As already mentioned, the official EU-CIMIC concept does not substantiate the existence of the civilian-centred aspects of EU-CIMIC as they are not inscribed into its provisions. The regulations do not leave much space for the focus on humanitarian principles and the protection of humanitarian space. However, this civilian-oriented side of EU-CIMIC is visible in the way the Union conducts civil-military cooperation in the field. This might have its roots in the growing EU-UN crisis response cooperation. However, a closer look at the compatibility of civilian-oriented CIMIC with the foundational elements of the EU’s strategic culture might also be helpful in understanding why it is pursued. The civilian-centred CIMIC emphasises the fact that CFSP/CSDP operations are a part of a broader effort and underlines the significance of non-military tools in EU-led crisis response. In this way it reinforces the EU’s attachment to comprehensive approach. It also underlines the importance of Europe as a “civilian power“ while at the same time does not belittle its military ambitions. Furthermore, the civilian-oriented approach to civil-military cooperation seems to be more in line with the “founding myth“ of the EU’s strategic culture. It emphasises the necessity to support integration and reconstruction after war – tasks most often conducted by civilian actors. In this sense, the UN-styled civil-military cooperation serves as a multiplier of civilian efforts aiming at improvement of local capacity and ownership rather than winning “hearts and minds“. In accordance with the EU’s values of democracy and rule of law, it stresses the long-term perspective of social and economic development. Finally, the concept of human security together with respect towards human dignity and human rights seem to be more attuned to the civilian-centred approach to civil-military cooperation. Specialised humanitarian and development organisations together with local authorities, rather than the armed forces, are usually considered the most suitable actors to work towards the improvement of living conditions, raising awareness about human rights, and strengthening civil society in the area of operation. By conducting CIMIC in support of those civilian actors, the EU acts in a way more coherent with human security as one of the foundational elements of its strategic culture. It could, therefore be argued that these two factors – cooperation with the UN and the EU’s strategic culture – contributed to the development and persistence of EU-CIMIC in a way unforeseen in the official documents.


As shown in this discussion, the nature of the EU’s approach to CIMIC is complex as it encompasses elements of two different perspectives on civil-military cooperation which are seemingly not compatible. The first one, represented by NATO and mimicked in the documents establishing the EU-CIMIC concept, underscores the primacy of the military mission and the importance of supporting the force. The second one, introduced by the UN and visible in the application of EU-CIMIC in the field, is performed with an objective to create enabling conditions for both civilian and military actors and to protect humanitarian space. The emergence of these two perspectives within the EU’s approach to civil-military cooperation can be explained by material reasons. When drafting the concept, the EU was guided by the principle of harmonisation of policies with NATO in accordance with the Berlin Plus arrangements and the prospect of pooling and sharing of military capabilities with the Alliance. However, the practice of crisis response operations shows that the Union cooperates mainly with the UN. This, together with the similar intensity of EU and UN-led operations, propelled EU-CIMIC into the UN-styled, civilian-oriented CIMIC. What these material explanations fail to clarify is why these two perspectives still coexist within the EU-CIMIC. Here, a closer look at the strategic culture of the Union helps to understand this complex nature of the EU’s approach to civil-military cooperation.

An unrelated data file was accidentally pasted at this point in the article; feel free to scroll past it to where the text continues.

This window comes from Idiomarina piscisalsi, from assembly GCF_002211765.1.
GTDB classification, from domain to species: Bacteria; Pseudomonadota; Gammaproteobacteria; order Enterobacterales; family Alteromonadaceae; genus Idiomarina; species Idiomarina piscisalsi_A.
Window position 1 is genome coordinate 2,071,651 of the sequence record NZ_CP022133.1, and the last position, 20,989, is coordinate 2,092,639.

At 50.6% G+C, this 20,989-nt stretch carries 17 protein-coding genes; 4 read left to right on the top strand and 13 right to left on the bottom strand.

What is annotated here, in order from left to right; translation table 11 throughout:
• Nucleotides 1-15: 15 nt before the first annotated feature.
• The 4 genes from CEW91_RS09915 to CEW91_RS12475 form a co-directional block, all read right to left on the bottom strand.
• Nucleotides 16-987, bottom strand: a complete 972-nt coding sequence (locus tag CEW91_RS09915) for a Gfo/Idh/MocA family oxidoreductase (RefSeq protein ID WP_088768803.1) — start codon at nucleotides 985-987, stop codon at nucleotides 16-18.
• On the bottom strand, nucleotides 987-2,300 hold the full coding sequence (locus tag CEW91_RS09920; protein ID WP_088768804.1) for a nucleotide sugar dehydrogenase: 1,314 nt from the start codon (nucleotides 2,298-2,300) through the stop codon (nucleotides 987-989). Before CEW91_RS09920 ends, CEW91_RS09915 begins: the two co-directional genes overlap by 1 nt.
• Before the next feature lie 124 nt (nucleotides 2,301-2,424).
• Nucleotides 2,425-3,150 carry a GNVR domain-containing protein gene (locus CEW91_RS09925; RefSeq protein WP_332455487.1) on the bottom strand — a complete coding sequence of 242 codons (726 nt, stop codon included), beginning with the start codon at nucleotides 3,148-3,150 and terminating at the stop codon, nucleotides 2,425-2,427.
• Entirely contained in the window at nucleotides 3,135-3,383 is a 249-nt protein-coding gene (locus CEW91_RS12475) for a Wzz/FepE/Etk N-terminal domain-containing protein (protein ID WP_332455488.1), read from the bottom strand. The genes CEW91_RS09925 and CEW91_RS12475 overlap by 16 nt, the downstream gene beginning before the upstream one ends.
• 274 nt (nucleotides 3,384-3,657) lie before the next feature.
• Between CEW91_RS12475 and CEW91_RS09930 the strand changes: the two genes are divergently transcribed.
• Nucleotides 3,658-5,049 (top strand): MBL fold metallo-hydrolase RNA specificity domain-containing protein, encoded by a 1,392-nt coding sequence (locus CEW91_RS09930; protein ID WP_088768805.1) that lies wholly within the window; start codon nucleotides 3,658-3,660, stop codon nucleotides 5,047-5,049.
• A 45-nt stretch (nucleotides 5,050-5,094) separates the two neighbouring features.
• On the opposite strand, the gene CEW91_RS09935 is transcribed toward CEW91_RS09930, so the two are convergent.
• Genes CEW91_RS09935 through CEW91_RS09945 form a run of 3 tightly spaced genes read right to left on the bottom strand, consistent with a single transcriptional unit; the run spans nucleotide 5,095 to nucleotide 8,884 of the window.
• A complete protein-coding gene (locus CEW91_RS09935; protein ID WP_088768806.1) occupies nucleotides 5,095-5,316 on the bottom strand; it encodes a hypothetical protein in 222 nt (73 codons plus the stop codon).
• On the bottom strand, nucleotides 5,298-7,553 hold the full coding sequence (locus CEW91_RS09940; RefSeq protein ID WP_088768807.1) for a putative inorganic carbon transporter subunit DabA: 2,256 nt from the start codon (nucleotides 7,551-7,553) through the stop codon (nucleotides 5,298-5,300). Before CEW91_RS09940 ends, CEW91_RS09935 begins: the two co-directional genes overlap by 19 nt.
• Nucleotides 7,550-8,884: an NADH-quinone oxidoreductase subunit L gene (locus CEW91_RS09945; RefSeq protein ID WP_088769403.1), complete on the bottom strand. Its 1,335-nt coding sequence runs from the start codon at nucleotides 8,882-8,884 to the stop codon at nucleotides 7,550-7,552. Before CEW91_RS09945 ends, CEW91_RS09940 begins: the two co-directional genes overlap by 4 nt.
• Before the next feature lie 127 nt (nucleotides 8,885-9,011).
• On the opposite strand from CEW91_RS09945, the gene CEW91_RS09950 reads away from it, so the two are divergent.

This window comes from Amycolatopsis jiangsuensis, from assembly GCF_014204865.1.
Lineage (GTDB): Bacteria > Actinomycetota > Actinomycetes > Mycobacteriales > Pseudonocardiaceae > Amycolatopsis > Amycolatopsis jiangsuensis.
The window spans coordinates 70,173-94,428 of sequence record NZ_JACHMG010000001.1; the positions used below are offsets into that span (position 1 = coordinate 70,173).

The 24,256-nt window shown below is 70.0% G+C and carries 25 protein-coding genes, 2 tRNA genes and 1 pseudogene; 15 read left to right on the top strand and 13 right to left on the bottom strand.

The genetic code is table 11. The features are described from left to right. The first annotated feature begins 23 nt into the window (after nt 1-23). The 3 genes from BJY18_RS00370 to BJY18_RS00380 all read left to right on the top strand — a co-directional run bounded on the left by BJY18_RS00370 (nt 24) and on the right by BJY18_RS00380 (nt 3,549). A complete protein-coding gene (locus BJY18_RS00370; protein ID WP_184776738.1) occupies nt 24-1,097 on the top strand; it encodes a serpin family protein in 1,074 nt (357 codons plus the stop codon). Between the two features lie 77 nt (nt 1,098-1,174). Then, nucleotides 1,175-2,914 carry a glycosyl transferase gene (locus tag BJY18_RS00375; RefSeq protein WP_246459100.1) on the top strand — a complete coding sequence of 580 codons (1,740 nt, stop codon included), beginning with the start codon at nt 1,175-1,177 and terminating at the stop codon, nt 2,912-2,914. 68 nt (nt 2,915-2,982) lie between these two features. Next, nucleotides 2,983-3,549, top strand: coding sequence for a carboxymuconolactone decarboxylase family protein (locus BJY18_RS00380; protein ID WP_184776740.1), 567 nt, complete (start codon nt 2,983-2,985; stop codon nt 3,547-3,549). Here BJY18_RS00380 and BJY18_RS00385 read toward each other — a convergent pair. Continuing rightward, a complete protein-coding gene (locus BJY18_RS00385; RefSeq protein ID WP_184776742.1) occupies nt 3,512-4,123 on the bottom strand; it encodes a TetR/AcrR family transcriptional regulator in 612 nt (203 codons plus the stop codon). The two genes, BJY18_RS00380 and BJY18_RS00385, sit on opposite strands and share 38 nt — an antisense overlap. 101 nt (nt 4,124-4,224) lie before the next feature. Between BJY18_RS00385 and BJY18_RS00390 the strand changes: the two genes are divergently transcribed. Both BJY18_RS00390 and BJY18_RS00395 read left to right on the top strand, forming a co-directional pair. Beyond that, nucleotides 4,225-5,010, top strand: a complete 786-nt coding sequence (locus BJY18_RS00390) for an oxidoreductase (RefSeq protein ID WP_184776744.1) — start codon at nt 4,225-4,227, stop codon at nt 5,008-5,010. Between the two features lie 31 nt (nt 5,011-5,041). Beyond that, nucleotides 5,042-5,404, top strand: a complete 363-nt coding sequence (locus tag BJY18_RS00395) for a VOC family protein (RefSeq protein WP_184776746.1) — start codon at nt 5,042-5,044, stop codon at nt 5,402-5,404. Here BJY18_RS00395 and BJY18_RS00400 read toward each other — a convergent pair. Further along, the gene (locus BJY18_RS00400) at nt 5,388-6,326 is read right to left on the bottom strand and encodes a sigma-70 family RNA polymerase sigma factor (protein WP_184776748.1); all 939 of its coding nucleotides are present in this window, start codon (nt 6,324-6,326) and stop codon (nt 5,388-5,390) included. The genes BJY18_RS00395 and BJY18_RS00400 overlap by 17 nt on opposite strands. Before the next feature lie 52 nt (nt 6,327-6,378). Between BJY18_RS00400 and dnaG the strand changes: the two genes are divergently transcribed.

Both of the perspectives on CIMIC are compatible with, and intertwine within, the EU’s strategic culture. On the one hand, the military-centred perspective does, to a certain extent, support the notion of comprehensive approach, as it allows for greater interoperability and harmonisation between the EU’s and NATO’s military engagements. It also strengthens the military ambitions of the Union through the support of the military commander. On the other hand, the civilian-centred CIMIC is also compatible with the concept of comprehensive approach, but it seems to enable the accommodation of a broader array of efforts by reinforcing the achievement of civilian objectives and putting greater emphasis on the protection of humanitarian space. At the same time, it corresponds better with other foundational elements of the EU’s strategic culture: it emphasises liberal values of democracy, development and peaceful integration; it strengthens the image of the EU as a “civilian power“ and actively supports the notions of human security and respect for human rights. In this sense, the civilian-centred perspective on civil-military cooperation seems to be positioned closer to the core of the Union’s strategic culture.